• Aleksandra Angeleska
  • Elizabeta Dimitrieska Stojkovik
  • Zehra Hajrulai Musliu
  • Biljana Stojanovska Dimzoska
  • Igor Esmerov
  • Ana Angelovska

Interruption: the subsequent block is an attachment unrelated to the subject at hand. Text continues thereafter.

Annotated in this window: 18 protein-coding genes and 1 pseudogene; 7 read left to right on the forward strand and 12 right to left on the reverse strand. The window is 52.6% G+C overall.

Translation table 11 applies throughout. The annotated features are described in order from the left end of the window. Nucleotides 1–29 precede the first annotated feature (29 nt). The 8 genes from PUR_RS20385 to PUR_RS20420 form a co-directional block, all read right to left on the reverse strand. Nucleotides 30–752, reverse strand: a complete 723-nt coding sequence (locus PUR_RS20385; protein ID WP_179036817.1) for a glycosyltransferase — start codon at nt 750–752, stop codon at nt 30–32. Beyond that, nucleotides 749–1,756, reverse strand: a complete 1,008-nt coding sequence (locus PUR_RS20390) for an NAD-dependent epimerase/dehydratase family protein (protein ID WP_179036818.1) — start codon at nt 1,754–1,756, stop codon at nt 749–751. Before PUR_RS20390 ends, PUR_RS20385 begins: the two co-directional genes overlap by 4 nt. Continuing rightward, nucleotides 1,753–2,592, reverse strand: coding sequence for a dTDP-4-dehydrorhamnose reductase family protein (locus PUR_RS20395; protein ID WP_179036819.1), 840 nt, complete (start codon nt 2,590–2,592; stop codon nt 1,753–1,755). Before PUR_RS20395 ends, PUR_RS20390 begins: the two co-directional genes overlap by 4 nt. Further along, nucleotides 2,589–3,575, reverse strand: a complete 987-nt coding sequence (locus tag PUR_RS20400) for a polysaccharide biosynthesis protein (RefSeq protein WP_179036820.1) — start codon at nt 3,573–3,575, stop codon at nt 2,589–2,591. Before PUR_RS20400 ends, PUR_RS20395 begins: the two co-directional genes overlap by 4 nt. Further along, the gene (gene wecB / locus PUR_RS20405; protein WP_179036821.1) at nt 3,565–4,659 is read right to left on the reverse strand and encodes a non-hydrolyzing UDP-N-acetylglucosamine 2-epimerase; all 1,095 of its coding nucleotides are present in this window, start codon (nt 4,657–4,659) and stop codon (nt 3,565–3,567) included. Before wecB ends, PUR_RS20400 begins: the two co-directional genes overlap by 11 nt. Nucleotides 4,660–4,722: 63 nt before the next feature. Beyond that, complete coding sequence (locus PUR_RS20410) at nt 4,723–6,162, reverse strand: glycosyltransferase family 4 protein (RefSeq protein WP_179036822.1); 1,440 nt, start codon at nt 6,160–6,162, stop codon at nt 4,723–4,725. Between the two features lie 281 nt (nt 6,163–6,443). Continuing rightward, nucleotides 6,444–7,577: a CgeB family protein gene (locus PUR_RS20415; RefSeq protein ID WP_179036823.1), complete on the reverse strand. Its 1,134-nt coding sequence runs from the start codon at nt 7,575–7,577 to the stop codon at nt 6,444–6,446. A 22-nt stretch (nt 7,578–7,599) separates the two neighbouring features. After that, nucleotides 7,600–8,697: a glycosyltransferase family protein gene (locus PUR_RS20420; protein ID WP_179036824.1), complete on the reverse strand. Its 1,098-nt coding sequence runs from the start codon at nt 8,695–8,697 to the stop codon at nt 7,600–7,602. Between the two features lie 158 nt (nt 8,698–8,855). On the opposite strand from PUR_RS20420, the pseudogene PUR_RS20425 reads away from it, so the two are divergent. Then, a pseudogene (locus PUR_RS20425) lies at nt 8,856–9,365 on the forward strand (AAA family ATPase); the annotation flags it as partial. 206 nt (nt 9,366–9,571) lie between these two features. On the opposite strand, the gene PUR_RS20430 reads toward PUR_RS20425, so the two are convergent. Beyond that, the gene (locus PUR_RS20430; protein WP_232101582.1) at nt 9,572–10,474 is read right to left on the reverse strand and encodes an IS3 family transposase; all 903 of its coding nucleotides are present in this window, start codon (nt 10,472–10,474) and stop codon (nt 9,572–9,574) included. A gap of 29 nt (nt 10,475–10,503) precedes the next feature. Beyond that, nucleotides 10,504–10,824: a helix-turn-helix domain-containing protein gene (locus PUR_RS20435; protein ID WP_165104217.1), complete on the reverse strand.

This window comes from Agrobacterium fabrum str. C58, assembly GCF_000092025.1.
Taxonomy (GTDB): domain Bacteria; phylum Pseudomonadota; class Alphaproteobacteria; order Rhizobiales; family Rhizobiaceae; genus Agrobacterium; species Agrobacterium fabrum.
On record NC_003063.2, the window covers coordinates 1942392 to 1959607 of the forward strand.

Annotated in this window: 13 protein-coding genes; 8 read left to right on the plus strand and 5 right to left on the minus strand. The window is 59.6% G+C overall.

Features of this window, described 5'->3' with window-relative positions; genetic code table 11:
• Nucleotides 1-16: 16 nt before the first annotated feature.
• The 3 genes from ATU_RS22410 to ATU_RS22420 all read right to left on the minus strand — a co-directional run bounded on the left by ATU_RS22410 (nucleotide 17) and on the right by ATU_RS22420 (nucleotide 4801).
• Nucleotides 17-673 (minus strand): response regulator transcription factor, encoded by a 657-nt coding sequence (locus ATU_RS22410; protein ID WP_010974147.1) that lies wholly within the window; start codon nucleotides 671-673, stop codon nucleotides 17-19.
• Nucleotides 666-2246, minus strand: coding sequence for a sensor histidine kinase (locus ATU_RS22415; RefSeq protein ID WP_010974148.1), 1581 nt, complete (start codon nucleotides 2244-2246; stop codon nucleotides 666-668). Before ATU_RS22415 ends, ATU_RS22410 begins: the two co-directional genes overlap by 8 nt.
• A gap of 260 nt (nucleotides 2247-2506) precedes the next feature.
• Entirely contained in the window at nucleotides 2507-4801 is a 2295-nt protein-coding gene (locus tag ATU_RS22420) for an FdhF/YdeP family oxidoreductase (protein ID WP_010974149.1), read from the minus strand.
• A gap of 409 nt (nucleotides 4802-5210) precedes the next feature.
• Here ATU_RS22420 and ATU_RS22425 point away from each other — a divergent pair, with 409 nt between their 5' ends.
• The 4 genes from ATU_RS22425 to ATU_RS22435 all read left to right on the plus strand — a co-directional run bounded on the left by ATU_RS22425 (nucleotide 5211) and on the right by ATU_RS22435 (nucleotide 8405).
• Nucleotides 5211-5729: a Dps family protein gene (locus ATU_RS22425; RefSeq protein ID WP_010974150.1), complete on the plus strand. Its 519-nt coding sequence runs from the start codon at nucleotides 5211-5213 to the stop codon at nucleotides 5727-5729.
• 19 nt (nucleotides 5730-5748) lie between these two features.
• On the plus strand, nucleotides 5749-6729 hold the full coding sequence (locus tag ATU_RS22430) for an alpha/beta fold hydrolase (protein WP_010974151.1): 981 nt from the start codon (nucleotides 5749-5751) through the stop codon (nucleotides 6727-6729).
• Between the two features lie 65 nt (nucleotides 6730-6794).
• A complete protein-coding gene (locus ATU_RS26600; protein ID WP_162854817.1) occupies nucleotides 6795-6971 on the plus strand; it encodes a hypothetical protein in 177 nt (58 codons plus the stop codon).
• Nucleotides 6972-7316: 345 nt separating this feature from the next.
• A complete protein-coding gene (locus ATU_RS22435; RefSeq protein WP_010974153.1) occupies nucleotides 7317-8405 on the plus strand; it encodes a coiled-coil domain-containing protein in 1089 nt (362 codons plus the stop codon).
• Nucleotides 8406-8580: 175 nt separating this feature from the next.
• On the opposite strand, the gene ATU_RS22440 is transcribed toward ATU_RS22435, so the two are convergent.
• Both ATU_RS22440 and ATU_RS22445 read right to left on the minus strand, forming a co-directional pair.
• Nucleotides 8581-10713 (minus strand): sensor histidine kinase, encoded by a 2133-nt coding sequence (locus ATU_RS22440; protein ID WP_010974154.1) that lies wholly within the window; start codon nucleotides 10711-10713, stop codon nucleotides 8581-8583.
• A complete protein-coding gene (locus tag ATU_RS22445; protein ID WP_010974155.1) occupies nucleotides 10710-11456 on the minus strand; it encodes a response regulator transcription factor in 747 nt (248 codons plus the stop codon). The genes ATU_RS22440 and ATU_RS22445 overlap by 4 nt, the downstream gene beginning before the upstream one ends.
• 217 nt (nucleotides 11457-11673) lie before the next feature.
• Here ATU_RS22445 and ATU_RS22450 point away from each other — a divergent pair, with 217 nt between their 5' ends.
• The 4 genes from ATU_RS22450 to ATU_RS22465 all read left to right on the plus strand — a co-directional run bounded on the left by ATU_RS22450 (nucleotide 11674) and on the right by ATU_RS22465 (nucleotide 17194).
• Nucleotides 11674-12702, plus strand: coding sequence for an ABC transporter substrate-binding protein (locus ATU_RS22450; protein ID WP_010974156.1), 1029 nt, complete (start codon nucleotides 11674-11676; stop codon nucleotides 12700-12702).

Consuming food containing radionuclides is particularly dangerous. If anyone ingests or inhales a radioactive particle, it continues to irradiate the body as long as it remains radioactive and stays in the body. However, studies on the radioactivity of consumable foods assume importance as it is necessary to estimate the ingestion dose to the public. Due to all this, the focus of this research was on determining the activity concentrations of 226Ra, 40K and 232Th. Forty-nine samples in three categories of vegetables, cereals (rice, wheat, corn), and milk, were collected from local markets (city of Skopje) in the Republic of North Macedonia and they were analyzed by using high-purity germanium (HPGe) detector to assess natural and artificial radioactivity. The average activity concentrations of 226Ra, 40K and 232Th of the tested samples were 2.85±1.15, 2.48±0.85, and 80.64±5.45 Bq kg-1, respectively. No artificial radionuclide was found in any of these samples. The average value of the radium equivalent activity in all samples was 12.56 Bq kg-1, which was less than the maximum permitted value of 370 Bq kg-1. The values ​​of the external hazard indices for vegetables, cereals and milk samples vary with an average value of 0.11, which is less than one in all samples indicating the non-harmfulness of the samples. The mean activity concentrations of 226Ra, 40K and 232Th (Bq kg-1) in the samples were used to calculate the absorbed dose rate whose mean value for all food samples was 6.16 Bq kg-1. It was determined that the measured values are within the globally accepted values, i.e., they are quite lower than the data in literature. These data would be useful to establish a baseline for natural radioactivity concentrations in food products consumed in the Republic of North Macedonia.


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